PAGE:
September brings cooler temperatures, back to school routines, and the official opening of RV Show Season at the Hershey RV Show in Pennsylvania. RV shows can bring amazing educational experiences and fantastic buying deals for consumers, but they can also leave some folks feeling overwhelmed and exhausted.
So we decided to compile all our RV Show Shopping tips in one single episode to help you make the most of your RV show visit this year. Listen to hear our advice that will be applicable no matter where you are on your shopping journey.
To download a RV research and recording sheet created by RVFTA listener Heather Anderson, click here.
RV Show Shopping: General RV Show Tips
In this segment we share our basic advice for all of the larger RV shows. We have seen even the most seasoned RVers overwhelmed when confronted with acres of rigs and no clear game plan. We highly recommend the following strategies.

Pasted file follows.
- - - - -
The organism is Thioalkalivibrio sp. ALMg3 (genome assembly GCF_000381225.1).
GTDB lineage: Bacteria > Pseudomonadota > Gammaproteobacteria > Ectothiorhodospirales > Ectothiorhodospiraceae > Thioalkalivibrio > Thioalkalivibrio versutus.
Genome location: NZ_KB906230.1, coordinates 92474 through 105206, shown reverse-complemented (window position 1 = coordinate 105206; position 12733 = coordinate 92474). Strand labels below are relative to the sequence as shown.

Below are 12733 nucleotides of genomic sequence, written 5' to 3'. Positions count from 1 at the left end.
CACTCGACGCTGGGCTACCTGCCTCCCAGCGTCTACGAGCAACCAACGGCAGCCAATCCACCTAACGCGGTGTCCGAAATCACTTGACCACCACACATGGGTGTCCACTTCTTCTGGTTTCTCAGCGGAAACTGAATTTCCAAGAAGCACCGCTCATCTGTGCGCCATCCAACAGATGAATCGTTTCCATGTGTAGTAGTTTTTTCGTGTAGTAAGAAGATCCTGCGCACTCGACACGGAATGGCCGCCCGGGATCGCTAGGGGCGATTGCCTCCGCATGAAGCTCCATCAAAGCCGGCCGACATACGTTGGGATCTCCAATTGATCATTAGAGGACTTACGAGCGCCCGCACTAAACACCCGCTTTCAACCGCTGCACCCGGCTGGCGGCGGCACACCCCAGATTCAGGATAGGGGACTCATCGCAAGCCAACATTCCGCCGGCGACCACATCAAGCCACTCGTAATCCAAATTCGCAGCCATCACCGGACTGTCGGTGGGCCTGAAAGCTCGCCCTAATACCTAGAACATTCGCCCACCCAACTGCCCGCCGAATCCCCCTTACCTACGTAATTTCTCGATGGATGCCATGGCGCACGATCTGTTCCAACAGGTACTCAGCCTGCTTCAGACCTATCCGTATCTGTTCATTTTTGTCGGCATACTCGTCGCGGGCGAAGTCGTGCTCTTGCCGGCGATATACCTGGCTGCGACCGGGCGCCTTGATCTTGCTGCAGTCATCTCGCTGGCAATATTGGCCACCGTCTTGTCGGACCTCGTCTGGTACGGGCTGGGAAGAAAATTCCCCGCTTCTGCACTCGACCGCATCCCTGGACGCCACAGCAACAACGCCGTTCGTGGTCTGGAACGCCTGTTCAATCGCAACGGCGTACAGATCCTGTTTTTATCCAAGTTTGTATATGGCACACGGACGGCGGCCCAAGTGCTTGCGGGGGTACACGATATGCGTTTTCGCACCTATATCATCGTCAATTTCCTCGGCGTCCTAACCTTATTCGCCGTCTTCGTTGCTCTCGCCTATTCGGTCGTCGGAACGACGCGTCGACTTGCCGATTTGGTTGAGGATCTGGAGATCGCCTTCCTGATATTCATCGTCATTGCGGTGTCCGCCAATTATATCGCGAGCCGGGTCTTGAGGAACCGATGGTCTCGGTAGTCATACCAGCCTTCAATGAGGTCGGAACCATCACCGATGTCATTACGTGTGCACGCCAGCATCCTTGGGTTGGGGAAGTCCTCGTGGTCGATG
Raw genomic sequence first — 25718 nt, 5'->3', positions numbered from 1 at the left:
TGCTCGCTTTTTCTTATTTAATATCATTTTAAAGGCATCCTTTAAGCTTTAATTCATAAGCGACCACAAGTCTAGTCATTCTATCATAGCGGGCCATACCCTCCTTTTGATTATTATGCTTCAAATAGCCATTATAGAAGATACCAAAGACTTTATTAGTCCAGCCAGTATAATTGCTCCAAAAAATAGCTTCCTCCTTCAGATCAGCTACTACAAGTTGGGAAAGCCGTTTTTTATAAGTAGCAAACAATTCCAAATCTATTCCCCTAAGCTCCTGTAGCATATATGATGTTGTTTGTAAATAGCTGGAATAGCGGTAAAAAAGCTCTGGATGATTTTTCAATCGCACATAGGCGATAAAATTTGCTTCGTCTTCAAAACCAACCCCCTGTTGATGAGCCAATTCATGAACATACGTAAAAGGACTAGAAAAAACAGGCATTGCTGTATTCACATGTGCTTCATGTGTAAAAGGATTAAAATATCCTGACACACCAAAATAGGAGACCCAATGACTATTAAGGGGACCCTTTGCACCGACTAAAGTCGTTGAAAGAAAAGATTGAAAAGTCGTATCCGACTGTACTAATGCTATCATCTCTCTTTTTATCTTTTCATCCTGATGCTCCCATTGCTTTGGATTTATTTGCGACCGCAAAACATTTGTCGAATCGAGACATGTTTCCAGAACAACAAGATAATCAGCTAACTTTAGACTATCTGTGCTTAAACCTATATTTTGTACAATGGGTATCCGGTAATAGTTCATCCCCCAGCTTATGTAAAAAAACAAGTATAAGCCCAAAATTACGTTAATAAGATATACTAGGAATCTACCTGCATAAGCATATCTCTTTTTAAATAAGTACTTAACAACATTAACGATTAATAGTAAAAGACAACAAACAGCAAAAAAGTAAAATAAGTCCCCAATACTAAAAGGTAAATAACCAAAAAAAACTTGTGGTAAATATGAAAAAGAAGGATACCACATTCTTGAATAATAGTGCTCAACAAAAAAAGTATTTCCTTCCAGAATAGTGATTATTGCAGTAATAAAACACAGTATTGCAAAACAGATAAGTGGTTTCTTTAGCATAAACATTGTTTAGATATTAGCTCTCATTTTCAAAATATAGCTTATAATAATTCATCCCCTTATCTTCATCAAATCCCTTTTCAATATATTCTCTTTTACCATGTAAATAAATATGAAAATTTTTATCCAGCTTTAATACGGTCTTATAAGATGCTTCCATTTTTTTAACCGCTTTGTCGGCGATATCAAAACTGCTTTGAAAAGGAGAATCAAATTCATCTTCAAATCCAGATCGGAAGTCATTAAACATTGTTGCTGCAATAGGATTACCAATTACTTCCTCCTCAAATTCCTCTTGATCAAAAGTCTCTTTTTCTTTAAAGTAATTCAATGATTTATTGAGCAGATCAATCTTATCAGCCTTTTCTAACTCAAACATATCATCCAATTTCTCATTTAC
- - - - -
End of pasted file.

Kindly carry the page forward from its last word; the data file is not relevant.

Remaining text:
Take a listen to the podcast episode to hear us discuss each piece of advice in greater detail!
Go online beforehand.
Download a map of the show to your phone and print out any available coupons. Check for parking and cash policies. Look at the vendors and food options. RV shows have such a wild variety of policies, so make sure you check out the details in advance. We’ve seen a surprising amount of shows that are cash only for admittance.
Go on the quietest day possible.
Many shows start midweek. So if you are seriously shopping or easily overwhelmed, this is the time to go. Other quiet times can be early on Fridays and later on Sundays. Saturdays are usually bonkers. Period.
And snacks, and possibly even lunch. The quality of food and refreshments varies from show to show. Some have great local options like BBQ and crab cake sandwiches. Others are glorified snack shacks with frozen pretzels and chicken fingers. No matter what, water is surprisingly expensive, so bring your own water bottle. You’ll save money for your RV purchase.